Many thanks to SWLing Post contributor, Frank Howell (K4FMH), who shares the following post published on AmateurRadio.com:
Many of us hams, SWLs, and makers buy inexpensive electronics from China. It’s become a bonanza for small, cheap and surprisingly good radio-related gadgets and parts on eBay and other vendors. I buy a fair amount, most recently a recommended project box for a set of HF bandpass filters I purchased from a small company in Australia. It finally arrived and is superb for a very cheap price!
But there’s a dark side. I love a bargain more than most. But when it’s an illegitimate clone of another genuine manufacturer’s product, that’s no fair. Yep, there’s ways to legitimately copy another design with various hardware licenses and beaucoup software licenses (if that’s relevant to the product). One of the ongoing issues in the Pacific Rim to the rest of the world has been the taking of the intellectual property from others, making a cheaper product offered for sale, and using the trade naming and hardware/software designs of the originating manufacturer. In short, stealing for profit.
So be careful. The fake copies may not work with the latest SDRplay software including SDRuno. There will be no technical support even if you get some limited functionality using out of date software.
Jon Hudson SDRPlay.com
For those in or interested in the SDR receivers available, there are a number of prominent names. I’ve had an Italian Perseus SDR for over a decade. Paid the asking price (a lot by today’s standards). It’s a terrific product although aging in the technology of the design. The SDRPlay company in England has risen to the top in terms of performance, continued innovation and the software they purchased for a free download to their legitimate customers. SDRUno is a terrific software package which they continue to update. They have an API so other software makers (like Simon Brown with SDR Console) can drive the SDR car, too. Their price points are very good and appropriate for the various receiver models they have on the market. A third-party individual has written code for a continually updated package that implements a Spectrum Analyser for most of the SDRPlay receivers. I’ve used an old (no longer in production) RSP1 with it and it’s very cool! And don’t get me started on their tech support and education. Mike Ladd KD2KOG is the Dude on social media for SDRPlay and related products. Mike creates new markets for SDRPlay products by educating hams and listeners on creative new ways to use them.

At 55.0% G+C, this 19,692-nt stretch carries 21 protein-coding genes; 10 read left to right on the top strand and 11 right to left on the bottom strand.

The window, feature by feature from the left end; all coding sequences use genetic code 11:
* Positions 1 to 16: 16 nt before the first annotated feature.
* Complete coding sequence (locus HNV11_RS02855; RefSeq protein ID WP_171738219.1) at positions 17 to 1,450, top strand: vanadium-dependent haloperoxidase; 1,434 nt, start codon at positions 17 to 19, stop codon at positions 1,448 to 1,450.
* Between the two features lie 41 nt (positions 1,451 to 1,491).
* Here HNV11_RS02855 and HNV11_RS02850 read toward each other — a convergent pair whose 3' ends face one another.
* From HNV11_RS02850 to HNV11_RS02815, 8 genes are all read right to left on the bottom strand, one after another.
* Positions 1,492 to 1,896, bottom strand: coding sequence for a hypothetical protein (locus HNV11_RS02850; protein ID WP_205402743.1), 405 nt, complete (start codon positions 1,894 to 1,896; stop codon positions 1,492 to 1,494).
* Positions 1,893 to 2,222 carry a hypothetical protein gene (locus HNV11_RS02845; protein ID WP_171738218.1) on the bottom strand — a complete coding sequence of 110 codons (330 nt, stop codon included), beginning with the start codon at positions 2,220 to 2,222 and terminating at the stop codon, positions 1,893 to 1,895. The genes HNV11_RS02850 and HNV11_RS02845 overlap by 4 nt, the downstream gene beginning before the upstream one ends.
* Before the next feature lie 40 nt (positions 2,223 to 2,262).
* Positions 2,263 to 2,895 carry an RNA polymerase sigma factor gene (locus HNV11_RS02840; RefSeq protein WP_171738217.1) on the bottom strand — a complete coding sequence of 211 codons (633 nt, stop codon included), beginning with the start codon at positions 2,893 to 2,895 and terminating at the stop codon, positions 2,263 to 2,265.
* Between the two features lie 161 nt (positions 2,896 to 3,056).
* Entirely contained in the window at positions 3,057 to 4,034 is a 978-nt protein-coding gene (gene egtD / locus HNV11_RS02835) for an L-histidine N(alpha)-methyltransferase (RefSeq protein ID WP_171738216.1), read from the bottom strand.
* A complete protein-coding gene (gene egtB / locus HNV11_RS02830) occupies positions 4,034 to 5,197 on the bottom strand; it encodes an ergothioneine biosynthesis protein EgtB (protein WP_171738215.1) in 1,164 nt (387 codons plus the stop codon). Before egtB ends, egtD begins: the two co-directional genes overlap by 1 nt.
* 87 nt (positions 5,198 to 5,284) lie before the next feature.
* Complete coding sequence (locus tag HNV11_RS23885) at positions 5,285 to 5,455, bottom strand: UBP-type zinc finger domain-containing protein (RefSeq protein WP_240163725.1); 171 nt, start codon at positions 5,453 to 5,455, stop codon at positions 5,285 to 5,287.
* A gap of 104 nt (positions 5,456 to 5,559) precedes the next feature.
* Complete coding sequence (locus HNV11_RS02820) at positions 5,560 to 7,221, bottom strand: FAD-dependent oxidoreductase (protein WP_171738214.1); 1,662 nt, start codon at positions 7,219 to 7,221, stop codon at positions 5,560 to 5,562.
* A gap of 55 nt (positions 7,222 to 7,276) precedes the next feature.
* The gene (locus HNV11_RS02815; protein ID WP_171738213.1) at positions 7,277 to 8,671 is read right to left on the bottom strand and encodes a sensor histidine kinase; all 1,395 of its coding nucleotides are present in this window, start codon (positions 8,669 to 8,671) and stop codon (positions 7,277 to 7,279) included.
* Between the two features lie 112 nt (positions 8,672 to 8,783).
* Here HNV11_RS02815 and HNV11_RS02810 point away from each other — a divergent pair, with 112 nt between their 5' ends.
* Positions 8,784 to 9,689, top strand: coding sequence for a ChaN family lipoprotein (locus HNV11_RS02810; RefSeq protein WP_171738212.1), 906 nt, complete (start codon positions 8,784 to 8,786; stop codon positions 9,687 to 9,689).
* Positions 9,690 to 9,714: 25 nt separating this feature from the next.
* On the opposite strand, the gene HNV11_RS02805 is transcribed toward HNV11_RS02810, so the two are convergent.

Individual preferences for one SDR product or another aside, SDRPlay is a legitimate company that plays more than fair in the marketplace. They do a lot to support the various elements of the radio hobby that we all enjoy. We should return that favor so that they can continue without the eroding effects of illegal clones undercutting their market, n’est-ce pas?
Thank you for sharing this, Frank.
I’m with you. While I love saving money, I also enjoy supporting companies who innovate and invest in our radio world. SDRplay is a top-shelf company and, along with Airspy, have made high-performance SDRs affordable for everyone. When you buy from SDRplay and Airspy or one of their authorized distributors, you’re investing in the company and their ability to fund research and development. When you buy a clone, you’re lining the pockets of a manufacturer who copies from industry leaders and has no interest in innovating or even supporting radio enthusiasts over the long haul. It’s merely a profit opportunity for them built on the hard work of others.
Plus, SDRplay and Airspy SDRs are so affordable, how much are you really saving by buying a clone? $25-50? That savings will disappear when SDRuno and SDR# develop new app tools that leave a clone behind.
I know of a number of readers who have purchased SDRs without realizing they were buying clones. Don’t be too frustrated–it happens because the market is so saturated with clones. Next time you purchase, however, go straight to the source!
I have no respect for clones and that’s why I don’t actively link to clone products like the Malahit/Malachite variants or MSI.SDR. Believe it or not, some of these are actually clones of clones!
Consider purchasing from companies and retailers who invest and innovate in our radio space. Skip the clones.